Linda also recommends buying clippers made for dogs as small clippers are not strong enough to move thorough dog hair. “Don’t use the blade that comes on the clipper to shave your dog… it is TOO short. Use an attachment to keep the blade off the dog’s body. Clipping dogs short reduces their defense system and can affect their immune responses,” stated Linda. “If you want to buy clippers, talk to your local groomer for sources or try a groomer supply website.”
Don’t try to cut your dog’s nails unless you have done it before. If you cut the quick that runs through each nail, the dog will bleed. You can try to use a nail file instead.
Cleaning the Ears
You want to periodically check the insides of your dog’s ears, especially if you have a dog with floppy ears like a Cocker Spaniel, to make sure that they don’t get infected. Signs of an infection that you should watch out for include a bad smell and if you see your pet is scratching repeatedly at his ears and shaking his head.
To clean the ears, you need an ear cleaner solution for dogs plus gauze pads or cotton balls. Never use Q-tips because if you push these in too far you can damage the ear drum. Put some cleaner on a pad and wipe the inside surface of the ear flap. Then pour cleaner into the ear and rub the base of the ear. Take a moistened pad and push it gently into the ear, as close as possible to the canal, and wipe. If you get lots of dirt on your pad, do it again. If that persists, your dog needs to see a veterinarians as he may have an ear infection and needs medication to clear it up.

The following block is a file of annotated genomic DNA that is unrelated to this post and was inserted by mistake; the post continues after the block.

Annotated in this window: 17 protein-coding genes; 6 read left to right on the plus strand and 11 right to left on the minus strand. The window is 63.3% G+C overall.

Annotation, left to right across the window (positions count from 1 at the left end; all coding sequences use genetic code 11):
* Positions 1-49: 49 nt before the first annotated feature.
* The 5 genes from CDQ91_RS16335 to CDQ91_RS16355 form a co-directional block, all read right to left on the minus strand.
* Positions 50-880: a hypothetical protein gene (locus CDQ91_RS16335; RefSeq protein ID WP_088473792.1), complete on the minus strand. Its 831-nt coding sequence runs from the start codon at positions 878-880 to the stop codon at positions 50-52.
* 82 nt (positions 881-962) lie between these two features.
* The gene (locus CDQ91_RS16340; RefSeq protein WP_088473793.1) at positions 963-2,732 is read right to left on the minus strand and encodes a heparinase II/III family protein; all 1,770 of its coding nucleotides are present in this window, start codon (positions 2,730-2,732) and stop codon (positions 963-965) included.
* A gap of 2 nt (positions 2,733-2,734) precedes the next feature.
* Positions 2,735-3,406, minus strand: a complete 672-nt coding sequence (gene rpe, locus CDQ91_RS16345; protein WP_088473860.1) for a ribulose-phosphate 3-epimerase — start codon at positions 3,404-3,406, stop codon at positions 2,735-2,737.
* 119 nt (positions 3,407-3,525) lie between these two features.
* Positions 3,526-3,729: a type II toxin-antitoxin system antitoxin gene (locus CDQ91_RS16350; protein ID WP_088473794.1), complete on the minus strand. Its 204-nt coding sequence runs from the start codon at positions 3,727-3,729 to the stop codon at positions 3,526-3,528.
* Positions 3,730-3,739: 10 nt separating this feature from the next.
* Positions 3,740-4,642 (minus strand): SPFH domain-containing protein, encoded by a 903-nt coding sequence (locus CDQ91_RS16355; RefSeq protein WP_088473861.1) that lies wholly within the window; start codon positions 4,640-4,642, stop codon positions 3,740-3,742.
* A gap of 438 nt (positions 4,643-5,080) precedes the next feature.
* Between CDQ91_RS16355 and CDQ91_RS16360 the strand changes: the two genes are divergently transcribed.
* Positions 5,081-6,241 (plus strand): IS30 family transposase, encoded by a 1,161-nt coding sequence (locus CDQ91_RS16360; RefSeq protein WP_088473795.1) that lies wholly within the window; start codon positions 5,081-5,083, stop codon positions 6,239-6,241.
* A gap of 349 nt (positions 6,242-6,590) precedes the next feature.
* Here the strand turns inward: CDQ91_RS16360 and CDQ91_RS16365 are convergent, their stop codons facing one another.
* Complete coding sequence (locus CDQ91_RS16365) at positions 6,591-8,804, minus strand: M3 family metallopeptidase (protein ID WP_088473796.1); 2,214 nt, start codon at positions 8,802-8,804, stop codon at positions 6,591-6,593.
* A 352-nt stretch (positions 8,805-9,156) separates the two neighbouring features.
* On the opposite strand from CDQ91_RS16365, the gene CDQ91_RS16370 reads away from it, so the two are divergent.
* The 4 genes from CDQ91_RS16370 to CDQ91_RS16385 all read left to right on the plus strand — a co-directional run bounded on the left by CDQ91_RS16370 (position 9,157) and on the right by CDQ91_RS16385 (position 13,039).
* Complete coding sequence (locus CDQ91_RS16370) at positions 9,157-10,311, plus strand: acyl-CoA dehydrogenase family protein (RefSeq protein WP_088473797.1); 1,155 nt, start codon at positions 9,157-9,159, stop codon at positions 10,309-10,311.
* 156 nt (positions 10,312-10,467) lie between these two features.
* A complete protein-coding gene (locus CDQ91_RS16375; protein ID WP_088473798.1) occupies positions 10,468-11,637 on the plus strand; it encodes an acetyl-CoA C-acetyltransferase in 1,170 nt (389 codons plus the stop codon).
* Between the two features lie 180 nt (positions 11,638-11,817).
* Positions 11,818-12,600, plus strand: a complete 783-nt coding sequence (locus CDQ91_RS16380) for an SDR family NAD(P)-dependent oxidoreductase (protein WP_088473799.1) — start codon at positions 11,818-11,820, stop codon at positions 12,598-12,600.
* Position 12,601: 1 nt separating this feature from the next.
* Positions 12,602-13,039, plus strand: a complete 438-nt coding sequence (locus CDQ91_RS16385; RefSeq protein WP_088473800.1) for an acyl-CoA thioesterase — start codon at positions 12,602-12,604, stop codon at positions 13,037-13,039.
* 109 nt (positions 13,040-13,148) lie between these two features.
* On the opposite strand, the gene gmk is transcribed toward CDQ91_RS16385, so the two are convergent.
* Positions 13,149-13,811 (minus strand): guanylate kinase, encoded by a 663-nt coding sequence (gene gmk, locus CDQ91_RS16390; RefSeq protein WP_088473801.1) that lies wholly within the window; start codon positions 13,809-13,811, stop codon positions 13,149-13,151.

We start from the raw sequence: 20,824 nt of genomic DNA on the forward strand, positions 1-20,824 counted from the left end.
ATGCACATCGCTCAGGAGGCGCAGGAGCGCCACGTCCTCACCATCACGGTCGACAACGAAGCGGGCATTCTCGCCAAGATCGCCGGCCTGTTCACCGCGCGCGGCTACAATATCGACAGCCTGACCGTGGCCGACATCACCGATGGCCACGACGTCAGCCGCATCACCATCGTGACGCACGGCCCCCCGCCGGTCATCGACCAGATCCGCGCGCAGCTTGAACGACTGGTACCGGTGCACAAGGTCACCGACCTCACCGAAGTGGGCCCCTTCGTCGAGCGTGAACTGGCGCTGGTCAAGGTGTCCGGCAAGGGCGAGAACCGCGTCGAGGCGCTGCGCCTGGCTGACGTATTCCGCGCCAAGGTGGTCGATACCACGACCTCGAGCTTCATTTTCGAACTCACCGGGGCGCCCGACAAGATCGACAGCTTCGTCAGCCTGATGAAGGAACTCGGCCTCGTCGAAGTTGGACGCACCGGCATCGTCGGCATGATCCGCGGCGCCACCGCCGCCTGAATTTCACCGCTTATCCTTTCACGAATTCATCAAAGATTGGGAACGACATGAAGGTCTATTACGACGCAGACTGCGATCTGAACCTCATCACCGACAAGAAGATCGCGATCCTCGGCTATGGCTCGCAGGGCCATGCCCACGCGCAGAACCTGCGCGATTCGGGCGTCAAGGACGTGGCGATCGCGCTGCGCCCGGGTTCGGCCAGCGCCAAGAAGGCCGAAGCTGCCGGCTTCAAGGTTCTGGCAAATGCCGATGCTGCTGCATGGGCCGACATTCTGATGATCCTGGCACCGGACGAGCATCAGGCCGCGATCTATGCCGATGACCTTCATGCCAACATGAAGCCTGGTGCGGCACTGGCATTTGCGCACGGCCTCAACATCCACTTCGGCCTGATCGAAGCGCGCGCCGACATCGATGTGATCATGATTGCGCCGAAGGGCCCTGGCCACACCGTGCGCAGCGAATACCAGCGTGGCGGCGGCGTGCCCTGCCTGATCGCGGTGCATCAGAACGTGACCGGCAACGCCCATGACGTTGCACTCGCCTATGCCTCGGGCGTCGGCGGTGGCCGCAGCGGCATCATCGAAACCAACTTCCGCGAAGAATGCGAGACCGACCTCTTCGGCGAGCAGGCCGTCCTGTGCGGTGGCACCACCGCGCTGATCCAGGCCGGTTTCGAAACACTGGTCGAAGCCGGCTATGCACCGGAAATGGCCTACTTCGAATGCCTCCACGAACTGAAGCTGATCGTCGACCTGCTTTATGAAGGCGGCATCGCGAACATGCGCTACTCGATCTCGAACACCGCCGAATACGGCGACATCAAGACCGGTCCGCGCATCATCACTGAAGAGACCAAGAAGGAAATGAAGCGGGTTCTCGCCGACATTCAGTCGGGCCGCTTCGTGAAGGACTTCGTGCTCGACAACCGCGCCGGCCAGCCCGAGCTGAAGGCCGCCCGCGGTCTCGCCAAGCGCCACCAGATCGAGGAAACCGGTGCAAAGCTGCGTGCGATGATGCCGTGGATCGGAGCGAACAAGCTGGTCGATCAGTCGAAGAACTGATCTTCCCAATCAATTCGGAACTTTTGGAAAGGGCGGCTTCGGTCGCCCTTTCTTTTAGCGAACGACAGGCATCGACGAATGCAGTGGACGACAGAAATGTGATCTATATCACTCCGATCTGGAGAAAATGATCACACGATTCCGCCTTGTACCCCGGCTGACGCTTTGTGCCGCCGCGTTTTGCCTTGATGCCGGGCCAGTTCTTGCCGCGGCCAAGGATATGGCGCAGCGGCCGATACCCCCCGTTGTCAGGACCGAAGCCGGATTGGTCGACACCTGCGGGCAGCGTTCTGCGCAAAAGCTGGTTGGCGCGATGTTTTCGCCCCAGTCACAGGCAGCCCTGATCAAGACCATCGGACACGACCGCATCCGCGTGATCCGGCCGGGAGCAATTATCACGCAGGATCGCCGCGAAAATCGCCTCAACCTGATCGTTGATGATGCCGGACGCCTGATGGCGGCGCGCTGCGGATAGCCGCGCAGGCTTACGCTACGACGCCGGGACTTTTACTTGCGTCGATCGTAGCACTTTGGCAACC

Caring for Long-Haired Coats
Long-haired cats definitely need more grooming time and help caring for their coats. Find a quiet room to brush your cat and it can become a great bonding experience. Any mats or knots should be removed by regular brushing. It also keeps the skin healthy and discourages hair balls. First use a metal comb and then a rubber comb or mitt.
You want to avoid mats forming as they can cause skin irritation and infection. If there are mats, do not use scissors to remove them. It is very easy to cut the skin and cause pain. Use a wide-toothed comb to detangle knots or mats or for thicker mats you can try a brush with teeth or a mat comb. If the mat is too tough, you should have a groomer use clippers to remove it.
If an owner is comfortable, nail trimming can be done for a cat. However, if it hasn’t been done before, Dorit Shevach-Shani, Feline Enrichment Manager at North Shore Animal League America, strongly suggests that you first desensitize your cat to having his feet handled because you’ll need to touch his toes during clipping. You can do this a little at a time using some treats as rewards when your cat allows you to touch his feet. Also you need to desensitize the cat to the clippers themselves, Pairing the sight and presence of the clippers with treats will make sure the cat doesn’t fear the object itself.
When clipping the nails remember to only clip the tips. You need to be careful of the quick (the blood vessel inside). “Clip a few nails in one session, give a treat and celebrate. Don’t wait for the cat to become upset to stop the session,” advised Dorit. “Stop on a positive note and give a treat so the cat doesn’t associate negative things with the experience. Then try again later or another day. Keeping the interaction as stress free as possible is key.”
Having one person hold the cat while the other clips the nails can make it easier to accomplish this task. Use clippers with sharp blades for precise cutting and so you don’t crush the nails. The clippers should also be easy for you to handle and maneuver.